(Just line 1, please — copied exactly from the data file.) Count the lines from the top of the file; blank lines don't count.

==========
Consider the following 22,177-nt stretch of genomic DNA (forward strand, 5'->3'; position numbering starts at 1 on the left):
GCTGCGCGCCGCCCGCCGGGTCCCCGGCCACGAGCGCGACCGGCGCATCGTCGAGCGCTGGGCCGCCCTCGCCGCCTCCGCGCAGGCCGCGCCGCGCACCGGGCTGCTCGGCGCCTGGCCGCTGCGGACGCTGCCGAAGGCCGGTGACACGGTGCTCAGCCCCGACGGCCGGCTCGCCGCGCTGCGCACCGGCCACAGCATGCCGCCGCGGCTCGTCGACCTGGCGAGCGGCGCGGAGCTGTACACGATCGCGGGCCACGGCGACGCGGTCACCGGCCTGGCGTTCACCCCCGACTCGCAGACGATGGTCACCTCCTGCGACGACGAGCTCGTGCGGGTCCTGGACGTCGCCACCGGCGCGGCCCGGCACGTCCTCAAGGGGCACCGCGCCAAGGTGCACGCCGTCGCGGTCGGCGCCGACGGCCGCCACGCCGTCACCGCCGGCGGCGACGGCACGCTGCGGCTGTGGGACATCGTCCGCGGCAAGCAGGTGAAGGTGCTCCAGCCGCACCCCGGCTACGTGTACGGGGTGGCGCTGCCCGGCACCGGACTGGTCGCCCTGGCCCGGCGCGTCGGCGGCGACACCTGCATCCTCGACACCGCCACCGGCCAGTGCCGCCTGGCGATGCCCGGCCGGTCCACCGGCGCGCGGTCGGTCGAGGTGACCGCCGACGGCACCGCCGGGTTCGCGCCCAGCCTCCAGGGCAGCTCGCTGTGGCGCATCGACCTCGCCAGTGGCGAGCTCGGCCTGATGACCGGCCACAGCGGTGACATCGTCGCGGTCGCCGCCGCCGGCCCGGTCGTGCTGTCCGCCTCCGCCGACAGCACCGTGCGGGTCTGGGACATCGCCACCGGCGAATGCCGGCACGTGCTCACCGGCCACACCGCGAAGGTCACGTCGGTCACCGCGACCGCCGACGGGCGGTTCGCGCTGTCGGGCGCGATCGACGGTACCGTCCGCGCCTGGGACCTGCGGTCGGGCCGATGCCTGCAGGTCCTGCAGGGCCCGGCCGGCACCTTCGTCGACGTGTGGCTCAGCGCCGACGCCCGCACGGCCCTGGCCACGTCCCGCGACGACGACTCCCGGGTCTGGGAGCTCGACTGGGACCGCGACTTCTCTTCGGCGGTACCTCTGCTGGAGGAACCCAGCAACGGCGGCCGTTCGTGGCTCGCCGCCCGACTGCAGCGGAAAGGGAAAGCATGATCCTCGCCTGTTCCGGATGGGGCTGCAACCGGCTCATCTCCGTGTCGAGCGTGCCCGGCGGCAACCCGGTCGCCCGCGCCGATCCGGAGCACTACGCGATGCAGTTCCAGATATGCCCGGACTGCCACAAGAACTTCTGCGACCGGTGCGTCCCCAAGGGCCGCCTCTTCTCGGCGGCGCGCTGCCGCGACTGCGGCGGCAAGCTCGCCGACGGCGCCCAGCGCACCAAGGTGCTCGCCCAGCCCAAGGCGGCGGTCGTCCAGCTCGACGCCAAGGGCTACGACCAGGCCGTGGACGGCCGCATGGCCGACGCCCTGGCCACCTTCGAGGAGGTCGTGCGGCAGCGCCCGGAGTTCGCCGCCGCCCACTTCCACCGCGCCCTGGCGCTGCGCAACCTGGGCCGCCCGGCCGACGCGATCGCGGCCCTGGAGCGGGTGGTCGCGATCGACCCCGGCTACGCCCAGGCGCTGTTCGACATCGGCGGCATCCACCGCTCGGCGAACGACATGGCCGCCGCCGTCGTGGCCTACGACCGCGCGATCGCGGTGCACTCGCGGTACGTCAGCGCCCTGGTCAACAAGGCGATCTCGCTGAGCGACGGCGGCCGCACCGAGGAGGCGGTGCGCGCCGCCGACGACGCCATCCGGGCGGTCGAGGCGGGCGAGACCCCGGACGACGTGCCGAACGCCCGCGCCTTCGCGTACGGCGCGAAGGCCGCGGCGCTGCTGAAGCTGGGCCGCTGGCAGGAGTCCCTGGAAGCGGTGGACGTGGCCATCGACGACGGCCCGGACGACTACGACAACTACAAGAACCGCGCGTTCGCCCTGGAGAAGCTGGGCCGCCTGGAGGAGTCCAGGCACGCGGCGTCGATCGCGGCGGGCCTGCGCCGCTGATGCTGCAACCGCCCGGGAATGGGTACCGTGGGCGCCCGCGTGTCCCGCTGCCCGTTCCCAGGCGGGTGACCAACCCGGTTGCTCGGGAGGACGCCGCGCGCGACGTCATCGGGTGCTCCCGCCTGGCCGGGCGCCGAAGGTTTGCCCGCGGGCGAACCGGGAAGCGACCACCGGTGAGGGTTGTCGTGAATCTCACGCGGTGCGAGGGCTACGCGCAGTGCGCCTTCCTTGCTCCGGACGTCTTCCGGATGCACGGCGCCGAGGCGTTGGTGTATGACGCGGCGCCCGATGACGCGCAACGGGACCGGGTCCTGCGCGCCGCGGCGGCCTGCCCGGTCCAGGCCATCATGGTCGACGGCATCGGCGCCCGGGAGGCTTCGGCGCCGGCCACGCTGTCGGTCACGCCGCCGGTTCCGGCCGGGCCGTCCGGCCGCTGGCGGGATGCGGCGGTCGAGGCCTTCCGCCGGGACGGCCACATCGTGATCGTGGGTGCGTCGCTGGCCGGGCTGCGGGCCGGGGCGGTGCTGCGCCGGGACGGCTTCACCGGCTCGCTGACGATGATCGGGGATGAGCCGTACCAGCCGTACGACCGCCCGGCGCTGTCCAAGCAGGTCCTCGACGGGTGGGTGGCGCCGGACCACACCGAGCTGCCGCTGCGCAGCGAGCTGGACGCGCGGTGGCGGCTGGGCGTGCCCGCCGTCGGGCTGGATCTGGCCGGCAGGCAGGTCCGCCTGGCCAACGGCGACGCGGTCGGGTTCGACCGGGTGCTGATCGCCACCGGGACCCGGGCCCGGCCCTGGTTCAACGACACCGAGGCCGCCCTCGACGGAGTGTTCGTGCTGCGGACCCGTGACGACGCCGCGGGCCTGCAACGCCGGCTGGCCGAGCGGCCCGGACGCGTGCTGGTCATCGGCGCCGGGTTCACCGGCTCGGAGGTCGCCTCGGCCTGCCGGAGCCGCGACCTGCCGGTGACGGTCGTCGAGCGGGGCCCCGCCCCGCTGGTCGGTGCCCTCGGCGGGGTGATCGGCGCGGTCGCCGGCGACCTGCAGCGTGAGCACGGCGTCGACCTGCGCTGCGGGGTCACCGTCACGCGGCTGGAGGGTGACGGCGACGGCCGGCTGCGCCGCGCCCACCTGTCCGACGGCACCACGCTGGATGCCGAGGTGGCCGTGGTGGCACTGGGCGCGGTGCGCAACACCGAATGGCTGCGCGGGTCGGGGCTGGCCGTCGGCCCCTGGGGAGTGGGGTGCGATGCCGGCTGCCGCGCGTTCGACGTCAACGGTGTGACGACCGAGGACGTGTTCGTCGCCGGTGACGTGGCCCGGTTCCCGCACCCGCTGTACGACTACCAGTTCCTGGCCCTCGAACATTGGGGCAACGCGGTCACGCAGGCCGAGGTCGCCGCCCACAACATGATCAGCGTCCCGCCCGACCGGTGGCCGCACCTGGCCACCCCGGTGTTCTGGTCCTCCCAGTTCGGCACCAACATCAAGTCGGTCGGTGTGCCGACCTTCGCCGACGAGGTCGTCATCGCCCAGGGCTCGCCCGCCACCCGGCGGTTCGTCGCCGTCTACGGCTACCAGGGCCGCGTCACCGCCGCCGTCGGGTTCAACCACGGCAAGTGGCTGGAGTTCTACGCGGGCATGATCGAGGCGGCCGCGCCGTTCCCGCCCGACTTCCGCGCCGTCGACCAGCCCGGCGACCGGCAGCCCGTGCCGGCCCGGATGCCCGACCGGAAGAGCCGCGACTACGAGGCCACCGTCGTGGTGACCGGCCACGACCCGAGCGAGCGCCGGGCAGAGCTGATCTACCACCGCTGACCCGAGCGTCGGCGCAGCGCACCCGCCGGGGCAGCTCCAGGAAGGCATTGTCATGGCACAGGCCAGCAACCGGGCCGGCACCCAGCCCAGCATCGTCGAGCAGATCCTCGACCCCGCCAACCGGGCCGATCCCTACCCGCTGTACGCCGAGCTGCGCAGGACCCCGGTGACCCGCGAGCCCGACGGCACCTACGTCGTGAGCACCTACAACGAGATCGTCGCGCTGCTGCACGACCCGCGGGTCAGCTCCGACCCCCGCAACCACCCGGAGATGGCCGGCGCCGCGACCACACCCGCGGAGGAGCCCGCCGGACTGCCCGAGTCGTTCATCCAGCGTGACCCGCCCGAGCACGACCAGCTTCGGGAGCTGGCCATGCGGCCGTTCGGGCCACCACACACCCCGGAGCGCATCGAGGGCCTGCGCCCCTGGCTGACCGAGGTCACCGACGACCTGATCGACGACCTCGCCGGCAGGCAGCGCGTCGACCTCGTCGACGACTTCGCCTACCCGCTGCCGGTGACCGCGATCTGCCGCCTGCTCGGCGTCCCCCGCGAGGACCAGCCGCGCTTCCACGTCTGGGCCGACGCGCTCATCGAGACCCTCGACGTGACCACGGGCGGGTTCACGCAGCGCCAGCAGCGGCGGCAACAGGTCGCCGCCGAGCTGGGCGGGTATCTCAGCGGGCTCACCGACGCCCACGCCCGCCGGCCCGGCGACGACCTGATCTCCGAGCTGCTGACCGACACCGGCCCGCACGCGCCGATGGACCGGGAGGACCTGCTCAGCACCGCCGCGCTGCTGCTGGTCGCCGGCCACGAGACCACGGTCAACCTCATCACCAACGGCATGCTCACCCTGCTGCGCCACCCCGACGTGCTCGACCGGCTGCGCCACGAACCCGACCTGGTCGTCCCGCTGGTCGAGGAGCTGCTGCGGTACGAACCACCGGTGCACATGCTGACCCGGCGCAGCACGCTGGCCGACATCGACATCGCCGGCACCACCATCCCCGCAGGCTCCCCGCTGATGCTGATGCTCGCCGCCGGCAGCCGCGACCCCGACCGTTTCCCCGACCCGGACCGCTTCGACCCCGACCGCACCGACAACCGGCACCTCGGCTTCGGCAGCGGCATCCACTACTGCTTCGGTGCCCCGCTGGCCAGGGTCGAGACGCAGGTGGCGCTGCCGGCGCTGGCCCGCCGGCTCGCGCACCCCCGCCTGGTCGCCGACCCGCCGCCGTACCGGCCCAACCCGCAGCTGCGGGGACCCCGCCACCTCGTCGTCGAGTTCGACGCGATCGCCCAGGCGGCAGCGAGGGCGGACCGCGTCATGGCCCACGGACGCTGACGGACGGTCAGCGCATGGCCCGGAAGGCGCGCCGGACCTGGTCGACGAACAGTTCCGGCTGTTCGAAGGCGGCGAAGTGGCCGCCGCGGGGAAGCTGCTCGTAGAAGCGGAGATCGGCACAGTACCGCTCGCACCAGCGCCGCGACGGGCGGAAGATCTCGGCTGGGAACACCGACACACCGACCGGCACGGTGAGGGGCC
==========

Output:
Consider the following 22,177-nt stretch of genomic DNA (forward strand, 5'->3'; position numbering starts at 1 on the left):